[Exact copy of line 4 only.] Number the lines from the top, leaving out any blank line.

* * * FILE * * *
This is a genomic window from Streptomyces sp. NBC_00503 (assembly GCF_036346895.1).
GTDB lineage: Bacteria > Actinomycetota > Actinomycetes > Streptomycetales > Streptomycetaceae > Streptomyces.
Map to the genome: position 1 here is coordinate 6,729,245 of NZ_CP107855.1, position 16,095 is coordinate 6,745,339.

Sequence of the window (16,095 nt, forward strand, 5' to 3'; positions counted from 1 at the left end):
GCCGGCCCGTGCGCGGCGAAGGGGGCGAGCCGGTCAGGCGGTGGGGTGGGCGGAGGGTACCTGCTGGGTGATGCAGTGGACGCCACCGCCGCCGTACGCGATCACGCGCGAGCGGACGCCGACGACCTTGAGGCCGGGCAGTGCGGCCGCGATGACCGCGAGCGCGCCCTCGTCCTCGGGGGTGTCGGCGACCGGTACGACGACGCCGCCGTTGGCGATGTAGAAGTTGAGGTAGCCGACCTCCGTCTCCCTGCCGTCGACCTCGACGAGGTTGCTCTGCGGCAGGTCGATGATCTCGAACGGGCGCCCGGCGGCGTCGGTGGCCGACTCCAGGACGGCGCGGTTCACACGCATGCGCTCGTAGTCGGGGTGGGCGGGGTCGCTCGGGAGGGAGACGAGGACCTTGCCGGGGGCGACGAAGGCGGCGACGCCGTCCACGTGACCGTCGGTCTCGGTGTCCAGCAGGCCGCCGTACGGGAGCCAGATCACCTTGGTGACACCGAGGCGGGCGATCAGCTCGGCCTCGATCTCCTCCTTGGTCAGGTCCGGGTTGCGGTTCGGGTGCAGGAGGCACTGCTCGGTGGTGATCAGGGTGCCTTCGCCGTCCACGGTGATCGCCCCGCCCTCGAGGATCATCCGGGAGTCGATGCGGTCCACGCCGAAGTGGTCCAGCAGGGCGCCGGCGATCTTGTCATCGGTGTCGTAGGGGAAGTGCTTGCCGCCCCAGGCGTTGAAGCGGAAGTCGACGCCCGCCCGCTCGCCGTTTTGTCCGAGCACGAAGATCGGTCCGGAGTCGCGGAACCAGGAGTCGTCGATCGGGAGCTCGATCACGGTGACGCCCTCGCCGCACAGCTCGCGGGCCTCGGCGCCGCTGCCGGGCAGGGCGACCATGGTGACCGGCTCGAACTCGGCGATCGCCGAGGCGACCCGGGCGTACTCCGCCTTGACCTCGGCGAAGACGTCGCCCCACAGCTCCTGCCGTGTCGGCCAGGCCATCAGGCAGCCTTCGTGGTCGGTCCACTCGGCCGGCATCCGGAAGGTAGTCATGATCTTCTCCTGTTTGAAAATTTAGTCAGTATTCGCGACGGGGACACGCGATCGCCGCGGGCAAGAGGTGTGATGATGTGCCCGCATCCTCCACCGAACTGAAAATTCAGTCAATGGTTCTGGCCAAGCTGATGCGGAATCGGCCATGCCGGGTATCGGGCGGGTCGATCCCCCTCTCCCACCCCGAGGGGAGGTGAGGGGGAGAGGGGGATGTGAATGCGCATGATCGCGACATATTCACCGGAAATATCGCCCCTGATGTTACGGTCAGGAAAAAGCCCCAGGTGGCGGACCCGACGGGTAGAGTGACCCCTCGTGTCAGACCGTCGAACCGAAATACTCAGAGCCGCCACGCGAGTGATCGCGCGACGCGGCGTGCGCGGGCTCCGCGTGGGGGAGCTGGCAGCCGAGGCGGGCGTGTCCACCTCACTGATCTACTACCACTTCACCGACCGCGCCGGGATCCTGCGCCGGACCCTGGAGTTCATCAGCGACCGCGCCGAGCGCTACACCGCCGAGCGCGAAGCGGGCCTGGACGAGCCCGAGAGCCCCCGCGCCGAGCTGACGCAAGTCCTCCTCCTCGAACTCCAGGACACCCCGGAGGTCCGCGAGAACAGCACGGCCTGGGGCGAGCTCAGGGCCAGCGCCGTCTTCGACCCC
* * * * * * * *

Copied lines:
Sequence of the window (16,095 nt, forward strand, 5' to 3'; positions counted from 1 at the left end):